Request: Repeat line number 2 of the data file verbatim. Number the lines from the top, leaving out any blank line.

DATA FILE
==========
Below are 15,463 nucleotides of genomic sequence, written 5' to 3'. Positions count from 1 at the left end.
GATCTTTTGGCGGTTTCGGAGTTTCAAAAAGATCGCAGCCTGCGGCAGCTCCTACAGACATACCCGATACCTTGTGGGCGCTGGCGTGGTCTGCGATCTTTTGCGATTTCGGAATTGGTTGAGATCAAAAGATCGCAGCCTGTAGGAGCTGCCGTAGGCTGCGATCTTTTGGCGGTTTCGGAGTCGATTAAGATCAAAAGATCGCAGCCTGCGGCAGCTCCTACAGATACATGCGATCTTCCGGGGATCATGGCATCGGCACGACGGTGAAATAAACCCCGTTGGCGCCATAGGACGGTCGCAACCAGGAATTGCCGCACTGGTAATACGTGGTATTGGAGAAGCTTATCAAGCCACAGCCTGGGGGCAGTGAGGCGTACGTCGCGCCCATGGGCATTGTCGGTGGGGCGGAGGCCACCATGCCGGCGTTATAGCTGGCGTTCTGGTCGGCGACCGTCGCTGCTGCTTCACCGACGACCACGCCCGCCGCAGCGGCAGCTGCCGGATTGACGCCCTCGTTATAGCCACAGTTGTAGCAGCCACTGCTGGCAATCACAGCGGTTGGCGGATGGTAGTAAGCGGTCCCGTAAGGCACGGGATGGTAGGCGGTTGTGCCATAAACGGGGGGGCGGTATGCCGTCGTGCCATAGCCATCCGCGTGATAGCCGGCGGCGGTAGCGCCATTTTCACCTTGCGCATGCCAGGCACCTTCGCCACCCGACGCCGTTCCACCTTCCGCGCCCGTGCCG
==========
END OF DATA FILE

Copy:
GATCTTTTGGCGGTTTCGGAGTTTCAAAAAGATCGCAGCCTGCGGCAGCTCCTACAGACATACCCGATACCTTGTGGGCGCTGGCGTGGTCTGCGATCTTTTGCGATTTCGGAATTGGTTGAGATCAAAAGATCGCAGCCTGTAGGAGCTGCCGTAGGCTGCGATCTTTTGGCGGTTTCGGAGTCGATTAAGATCAAAAGATCGCAGCCTGCGGCAGCTCCTACAGATACATGCGATCTTCCGGGGATCATGGCATCGGCACGACGGTGAAATAAACCCCGTTGGCGCCATAGGACGGTCGCAACCAGGAATTGCCGCACTGGTAATACGTGGTATTGGAGAAGCTTATCAAGCCACAGCCTGGGGGCAGTGAGGCGTACGTCGCGCCCATGGGCATTGTCGGTGGGGCGGAGGCCACCATGCCGGCGTTATAGCTGGCGTTCTGGTCGGCGACCGTCGCTGCTGCTTCACCGACGACCACGCCCGCCGCAGCGGCAGCTGCCGGATTGACGCCCTCGTTATAGCCACAGTTGTAGCAGCCACTGCTGGCAATCACAGCGGTTGGCGGATGGTAGTAAGCGGTCCCGTAAGGCACGGGATGGTAGGCGGTTGTGCCATAAACGGGGGGGCGGTATGCCGTCGTGCCATAGCCATCCGCGTGATAGCCGGCGGCGGTAGCGCCATTTTCACCTTGCGCATGCCAGGCACCTTCGCCACCCGACGCCGTTCCACCTTCCGCGCCCGTGCCG